Some transportation experts argue that even bolder action is necessary. To encourage car-pooling they have called for banning vehicles with fewer than three people from the Williamsburg Bridge for longer than just rush hours as the city envisions and extending the ban to other bridges. And 14th Street, they say, should be restricted primarily to buses 24 hours a day to make it easier on subway riders.
“A lot of people don’t commute 9 to 5 hours,” said Kate Slevin, the vice president of state programs and advocacy at the Regional Plan Association, an urban research group. “A lot of people are traveling down 14th Street all times of the day. The worry here is you’re just going to have an inability to get around.”
For now, the biggest worry on all sides is preparing for the unknown.
“It might look all right on a computer simulation,” said City Councilwoman Margaret Chin, who represents Chinatown. “But in real life, I just can’t imagine it.”
14th Street: Nation’s Busiest Bus Route
The nucleus of the city and the M.T.A.’s plan is 14th Street, which stretches from the East River to the Hudson River. During the morning and evening rush between Third Avenue and Ninth Avenue, it will be limited to buses with the exception of some vehicles like delivery trucks.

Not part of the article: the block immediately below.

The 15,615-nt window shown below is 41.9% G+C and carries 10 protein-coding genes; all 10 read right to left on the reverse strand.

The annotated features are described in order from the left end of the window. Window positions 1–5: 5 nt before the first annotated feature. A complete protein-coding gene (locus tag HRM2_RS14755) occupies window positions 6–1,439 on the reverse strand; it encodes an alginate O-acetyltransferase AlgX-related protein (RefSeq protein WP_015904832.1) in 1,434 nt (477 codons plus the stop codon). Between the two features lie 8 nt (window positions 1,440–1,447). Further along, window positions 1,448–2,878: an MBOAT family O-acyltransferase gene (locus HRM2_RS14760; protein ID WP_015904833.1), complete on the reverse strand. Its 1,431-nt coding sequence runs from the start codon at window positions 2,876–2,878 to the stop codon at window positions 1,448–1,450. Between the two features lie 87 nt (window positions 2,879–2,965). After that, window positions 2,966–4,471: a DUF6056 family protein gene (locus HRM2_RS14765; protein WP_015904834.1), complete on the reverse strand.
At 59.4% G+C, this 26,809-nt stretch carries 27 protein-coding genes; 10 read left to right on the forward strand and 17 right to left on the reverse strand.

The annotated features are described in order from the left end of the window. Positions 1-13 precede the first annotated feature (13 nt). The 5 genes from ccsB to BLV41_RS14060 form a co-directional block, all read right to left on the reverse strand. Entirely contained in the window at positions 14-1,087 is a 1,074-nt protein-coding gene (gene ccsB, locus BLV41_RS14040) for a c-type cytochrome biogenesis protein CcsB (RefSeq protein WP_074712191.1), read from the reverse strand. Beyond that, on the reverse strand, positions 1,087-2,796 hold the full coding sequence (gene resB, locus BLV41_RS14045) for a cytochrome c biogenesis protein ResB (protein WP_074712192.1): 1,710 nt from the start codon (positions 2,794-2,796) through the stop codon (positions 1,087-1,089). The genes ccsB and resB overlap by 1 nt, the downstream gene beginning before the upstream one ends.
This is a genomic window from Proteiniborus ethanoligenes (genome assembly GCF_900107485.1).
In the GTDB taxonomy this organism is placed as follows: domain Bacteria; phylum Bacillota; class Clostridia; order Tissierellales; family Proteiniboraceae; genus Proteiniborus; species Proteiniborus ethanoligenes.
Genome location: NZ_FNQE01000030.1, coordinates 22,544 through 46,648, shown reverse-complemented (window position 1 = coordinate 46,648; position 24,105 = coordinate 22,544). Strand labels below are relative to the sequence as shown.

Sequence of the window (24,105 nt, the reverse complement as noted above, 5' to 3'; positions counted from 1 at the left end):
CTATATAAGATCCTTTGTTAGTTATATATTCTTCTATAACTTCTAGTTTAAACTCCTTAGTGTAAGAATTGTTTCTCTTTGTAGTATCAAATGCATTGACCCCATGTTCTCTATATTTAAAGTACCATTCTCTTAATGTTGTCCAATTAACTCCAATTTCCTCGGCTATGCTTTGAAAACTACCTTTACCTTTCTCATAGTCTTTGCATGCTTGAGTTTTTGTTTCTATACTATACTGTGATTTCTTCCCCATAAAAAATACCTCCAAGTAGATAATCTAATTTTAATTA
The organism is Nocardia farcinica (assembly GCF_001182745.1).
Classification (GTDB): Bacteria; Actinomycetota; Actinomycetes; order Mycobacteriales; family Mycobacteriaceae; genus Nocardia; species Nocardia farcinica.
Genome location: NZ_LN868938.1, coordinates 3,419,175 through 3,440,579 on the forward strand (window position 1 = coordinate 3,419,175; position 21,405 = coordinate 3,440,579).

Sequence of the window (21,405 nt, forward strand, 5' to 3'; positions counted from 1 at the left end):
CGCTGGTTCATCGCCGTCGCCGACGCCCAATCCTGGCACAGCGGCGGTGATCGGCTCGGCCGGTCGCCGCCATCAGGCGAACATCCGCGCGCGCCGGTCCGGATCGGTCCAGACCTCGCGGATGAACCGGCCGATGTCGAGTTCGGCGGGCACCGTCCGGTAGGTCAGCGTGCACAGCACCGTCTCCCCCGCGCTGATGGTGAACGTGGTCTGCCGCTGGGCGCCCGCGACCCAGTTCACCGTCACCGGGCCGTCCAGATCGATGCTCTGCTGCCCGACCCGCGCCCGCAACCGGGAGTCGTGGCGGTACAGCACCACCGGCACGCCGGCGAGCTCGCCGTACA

The city has a goal of ensuring that buses can cross the bus corridor along 14th Street in 20 minutes, a speed rate of over 6.5 miles per hour and over 40 percent faster than buses there travel now. But some transit experts are dubious, believing that 14th Street “will saturate with buses,” said Annie Weinstock, the president of BRT International, a company that plans and designs bus rapid transit systems and that helped produce an alternate plan for 14th Street. “Buses will queue up behind one another and become a bus parking lot.”
Ms. Trottenberg said the plan for 14th Street was flexible. “If we don’t get it right from the start we can adjust,’’ she said.
Transit experts have pushed for buses to be free to speed loading and prevent gridlock. “The only way we are going to get near the capacity that the M.T.A. thinks will shift on to buses is if we do everything we can to get people onto those buses as fast as we can,” said Nick Sifuentes, executive director of the Tri-State Transportation Campaign, an advocacy group.
A spokesman for the M.T.A., Jon Weinstein, said the agency had not made any final decisions about fares.
Businesses have already begun making plans for the shutdown, including shifting deliveries to overnight to avoid the crush, said Jennifer Falk, executive director of the Union Square Partnership, the business improvement district for the area. On the other hand, some retailers are looking forward to the flood of new commuters. “There are tens of thousands of people who will experience the ground floor retail on 14th Street who would never come above ground before,” Ms. Falk said.